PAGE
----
The World Circular Economy Forum can emphasise the need across both emerging and developed economies to move towards circular solutions and look at natural resource management and trade from different perspectives.

4. Policy proposals

The EU is making new rules at the nexus of trade and sustainability, though some of these will stir debate.

In July 2021 the European Commission released a legislative proposal for a Carbon Border Adjustment Mechanism (CBAM), with the aim to prevent carbon leakage, where production moves abroad due to a high carbon price at home. The current draft would apply a cost of carbon associated with manufacturing to imports of iron, steel, cement, fertilisers, aluminium and electricity. The European Parliament has weighed in on changes to the proposal and a vote by its environment committee is expected in April. EU negotiating partners will be watching to see how things shape up. The European Commission is also publishing a proposal for binding corporate due diligence of environment and labour impacts in supply chains.

Further, building on its Circular Economy Action Plan the EU Commission will, following initial consultations, release a draft strategy for sustainable textiles and a sustainable products policy. These initiatives focus on closing the loops across value chains and improving traceability and transparency.

In line with this, 2022 is an important year for the EU taxonomy, aimed at scaling sustainable investments and meet the EU's green deal targets. ‘Delegated acts’ on environmental objectives are scheduled to be published this summer, on among other things circular economy and pollution prevention.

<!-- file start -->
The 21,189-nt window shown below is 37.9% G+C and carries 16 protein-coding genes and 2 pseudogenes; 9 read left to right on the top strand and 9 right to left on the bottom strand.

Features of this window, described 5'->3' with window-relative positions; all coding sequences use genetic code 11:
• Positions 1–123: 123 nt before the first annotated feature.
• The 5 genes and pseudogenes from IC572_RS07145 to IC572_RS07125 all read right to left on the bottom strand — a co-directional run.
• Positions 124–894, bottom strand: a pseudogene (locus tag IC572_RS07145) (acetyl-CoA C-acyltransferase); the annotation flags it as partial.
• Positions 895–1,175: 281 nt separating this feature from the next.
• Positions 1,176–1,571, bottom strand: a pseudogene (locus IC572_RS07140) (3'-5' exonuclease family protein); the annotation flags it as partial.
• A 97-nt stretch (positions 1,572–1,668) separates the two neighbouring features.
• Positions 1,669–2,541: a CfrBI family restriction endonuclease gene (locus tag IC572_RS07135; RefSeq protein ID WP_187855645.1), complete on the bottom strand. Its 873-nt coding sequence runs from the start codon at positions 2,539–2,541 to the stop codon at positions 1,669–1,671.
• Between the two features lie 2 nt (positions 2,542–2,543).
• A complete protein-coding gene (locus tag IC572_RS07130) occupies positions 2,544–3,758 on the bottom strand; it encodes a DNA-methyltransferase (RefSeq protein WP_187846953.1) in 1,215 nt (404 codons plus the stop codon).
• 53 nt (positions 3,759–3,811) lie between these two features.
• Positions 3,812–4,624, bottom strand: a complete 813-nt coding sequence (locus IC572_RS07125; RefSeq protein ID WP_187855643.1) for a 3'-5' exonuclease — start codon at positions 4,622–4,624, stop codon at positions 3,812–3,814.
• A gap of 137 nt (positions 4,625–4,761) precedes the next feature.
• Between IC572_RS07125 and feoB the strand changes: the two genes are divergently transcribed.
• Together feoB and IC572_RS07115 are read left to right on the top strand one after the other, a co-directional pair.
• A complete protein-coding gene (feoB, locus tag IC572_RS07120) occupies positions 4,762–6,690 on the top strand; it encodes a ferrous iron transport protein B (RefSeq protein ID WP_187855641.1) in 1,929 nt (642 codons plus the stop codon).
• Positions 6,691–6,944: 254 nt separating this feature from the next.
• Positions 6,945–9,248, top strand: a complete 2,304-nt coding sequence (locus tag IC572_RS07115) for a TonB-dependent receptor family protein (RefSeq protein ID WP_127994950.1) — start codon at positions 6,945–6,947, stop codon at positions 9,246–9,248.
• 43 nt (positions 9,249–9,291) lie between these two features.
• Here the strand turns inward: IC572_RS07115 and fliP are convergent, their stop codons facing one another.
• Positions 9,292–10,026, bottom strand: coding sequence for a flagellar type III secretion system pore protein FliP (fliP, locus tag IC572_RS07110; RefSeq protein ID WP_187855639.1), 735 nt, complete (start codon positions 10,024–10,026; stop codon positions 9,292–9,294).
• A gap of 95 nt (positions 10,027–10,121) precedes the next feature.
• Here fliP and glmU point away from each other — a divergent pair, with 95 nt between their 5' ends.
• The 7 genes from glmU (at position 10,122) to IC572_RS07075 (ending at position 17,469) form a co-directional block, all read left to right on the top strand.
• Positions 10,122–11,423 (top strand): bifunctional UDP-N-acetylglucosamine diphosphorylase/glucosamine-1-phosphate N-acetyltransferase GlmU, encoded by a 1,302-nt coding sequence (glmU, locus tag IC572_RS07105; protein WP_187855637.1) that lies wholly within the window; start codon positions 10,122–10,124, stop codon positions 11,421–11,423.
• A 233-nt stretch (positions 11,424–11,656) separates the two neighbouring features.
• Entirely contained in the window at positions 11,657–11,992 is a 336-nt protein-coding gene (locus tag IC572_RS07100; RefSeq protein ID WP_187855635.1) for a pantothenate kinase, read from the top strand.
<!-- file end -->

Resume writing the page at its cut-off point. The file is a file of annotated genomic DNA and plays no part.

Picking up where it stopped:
5. Stockholm+50

From 2nd - 3rd June 2022, a global environmental meeting will be held in Stockholm, Sweden commemorating the 1972 UN Conference on the Environment. Countries, businesses, and organizations will come together to discuss how to can tackle the climate, biodiversity, and pollution crises. The role of sustainable supply chains in this is crucial and a key part of the debate is likely to be how to ​best ensure continued development opportunities alongside environmental impact. For a preview, tune in to a debate on supply chain sustainability on 2 March 2022 with senior business representatives and policymakers.

These five developments are important parts of an ongoing conversation on how we build better trade. It will definitely not be easy, but bringing in the views of all stakeholders across regions, industries and civil society is always crucial. As we closely watch how things pan out, one thing is certain: it is good to see so much attention to building sustainable value chains that can deliver a circular and climate neutral world.

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Emerging-Market MultinationalsFuture of the Environment